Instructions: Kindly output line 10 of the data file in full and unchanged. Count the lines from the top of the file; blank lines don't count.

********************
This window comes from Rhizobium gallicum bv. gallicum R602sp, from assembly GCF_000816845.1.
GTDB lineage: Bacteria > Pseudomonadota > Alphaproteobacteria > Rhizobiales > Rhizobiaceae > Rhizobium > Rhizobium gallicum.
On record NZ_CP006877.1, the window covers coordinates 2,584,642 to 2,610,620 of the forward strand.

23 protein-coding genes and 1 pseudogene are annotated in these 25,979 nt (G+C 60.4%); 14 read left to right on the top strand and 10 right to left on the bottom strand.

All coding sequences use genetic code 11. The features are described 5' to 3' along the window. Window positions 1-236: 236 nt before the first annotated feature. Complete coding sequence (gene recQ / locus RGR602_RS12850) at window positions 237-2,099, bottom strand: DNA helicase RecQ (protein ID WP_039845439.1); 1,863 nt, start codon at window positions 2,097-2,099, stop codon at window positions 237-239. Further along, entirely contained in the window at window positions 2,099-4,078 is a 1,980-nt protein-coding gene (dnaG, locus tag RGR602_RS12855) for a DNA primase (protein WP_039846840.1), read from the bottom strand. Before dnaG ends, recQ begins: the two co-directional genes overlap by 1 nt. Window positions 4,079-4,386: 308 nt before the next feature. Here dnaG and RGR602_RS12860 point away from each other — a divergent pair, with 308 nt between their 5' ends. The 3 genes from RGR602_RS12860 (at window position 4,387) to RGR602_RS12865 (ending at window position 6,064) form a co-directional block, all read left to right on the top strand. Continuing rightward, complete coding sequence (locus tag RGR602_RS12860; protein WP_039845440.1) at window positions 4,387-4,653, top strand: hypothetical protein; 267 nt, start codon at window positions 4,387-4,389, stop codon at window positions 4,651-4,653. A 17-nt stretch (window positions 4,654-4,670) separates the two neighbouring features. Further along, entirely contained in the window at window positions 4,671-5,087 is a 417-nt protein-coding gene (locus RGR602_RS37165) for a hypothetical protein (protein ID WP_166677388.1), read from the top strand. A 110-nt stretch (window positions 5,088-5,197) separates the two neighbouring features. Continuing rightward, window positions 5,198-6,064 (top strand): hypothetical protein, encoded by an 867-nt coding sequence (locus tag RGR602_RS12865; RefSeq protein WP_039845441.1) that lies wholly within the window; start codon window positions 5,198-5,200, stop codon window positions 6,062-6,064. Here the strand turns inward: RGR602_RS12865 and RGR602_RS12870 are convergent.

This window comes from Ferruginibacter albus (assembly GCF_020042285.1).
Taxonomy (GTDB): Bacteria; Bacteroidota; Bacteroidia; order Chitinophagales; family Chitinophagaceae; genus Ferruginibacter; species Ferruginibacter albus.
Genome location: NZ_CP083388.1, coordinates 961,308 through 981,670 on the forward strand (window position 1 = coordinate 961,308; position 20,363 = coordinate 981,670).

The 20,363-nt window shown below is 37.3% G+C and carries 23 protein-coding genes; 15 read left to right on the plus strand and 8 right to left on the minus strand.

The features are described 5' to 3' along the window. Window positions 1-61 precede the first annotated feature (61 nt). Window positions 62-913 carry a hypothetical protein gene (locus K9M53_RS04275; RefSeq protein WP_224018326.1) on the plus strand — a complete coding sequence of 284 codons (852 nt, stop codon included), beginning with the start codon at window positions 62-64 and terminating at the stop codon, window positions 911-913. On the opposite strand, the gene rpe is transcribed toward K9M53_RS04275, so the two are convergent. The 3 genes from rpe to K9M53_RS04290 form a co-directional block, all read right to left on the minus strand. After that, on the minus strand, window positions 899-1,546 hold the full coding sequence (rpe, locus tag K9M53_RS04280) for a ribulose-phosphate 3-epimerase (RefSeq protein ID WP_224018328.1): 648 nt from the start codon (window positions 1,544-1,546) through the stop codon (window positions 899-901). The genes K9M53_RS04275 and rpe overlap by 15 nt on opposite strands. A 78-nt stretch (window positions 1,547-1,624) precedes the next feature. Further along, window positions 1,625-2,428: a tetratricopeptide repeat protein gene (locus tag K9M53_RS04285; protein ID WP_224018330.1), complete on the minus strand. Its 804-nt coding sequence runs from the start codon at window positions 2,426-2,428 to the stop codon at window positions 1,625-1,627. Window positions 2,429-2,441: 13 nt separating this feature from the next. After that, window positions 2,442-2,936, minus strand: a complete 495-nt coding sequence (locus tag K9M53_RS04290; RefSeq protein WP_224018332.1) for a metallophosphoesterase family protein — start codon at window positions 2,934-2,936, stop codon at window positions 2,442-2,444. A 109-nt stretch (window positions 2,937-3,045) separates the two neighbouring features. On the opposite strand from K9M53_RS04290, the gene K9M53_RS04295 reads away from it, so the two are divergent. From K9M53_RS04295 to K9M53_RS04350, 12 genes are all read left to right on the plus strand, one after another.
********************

The features are described 5' to 3' along the window. Window positions 1-61 precede the first annotated feature (61 nt). Window positions 62-913 carry a hypothetical protein gene (locus K9M53_RS04275; RefSeq protein WP_224018326.1) on the plus strand — a complete coding sequence of 284 codons (852 nt, stop codon included), beginning with the start codon at window positions 62-64 and terminating at the stop codon, window positions 911-913. On the opposite strand, the gene rpe is transcribed toward K9M53_RS04275, so the two are convergent. The 3 genes from rpe to K9M53_RS04290 form a co-directional block, all read right to left on the minus strand. After that, on the minus strand, window positions 899-1,546 hold the full coding sequence (rpe, locus tag K9M53_RS04280) for a ribulose-phosphate 3-epimerase (RefSeq protein ID WP_224018328.1): 648 nt from the start codon (window positions 1,544-1,546) through the stop codon (window positions 899-901). The genes K9M53_RS04275 and rpe overlap by 15 nt on opposite strands. A 78-nt stretch (window positions 1,547-1,624) precedes the next feature. Further along, window positions 1,625-2,428: a tetratricopeptide repeat protein gene (locus tag K9M53_RS04285; protein ID WP_224018330.1), complete on the minus strand. Its 804-nt coding sequence runs from the start codon at window positions 2,426-2,428 to the stop codon at window positions 1,625-1,627. Window positions 2,429-2,441: 13 nt separating this feature from the next. After that, window positions 2,442-2,936, minus strand: a complete 495-nt coding sequence (locus tag K9M53_RS04290; RefSeq protein WP_224018332.1) for a metallophosphoesterase family protein — start codon at window positions 2,934-2,936, stop codon at window positions 2,442-2,444. A 109-nt stretch (window positions 2,937-3,045) separates the two neighbouring features. On the opposite strand from K9M53_RS04290, the gene K9M53_RS04295 reads away from it, so the two are divergent. From K9M53_RS04295 to K9M53_RS04350, 12 genes are all read left to right on the plus strand, one after another.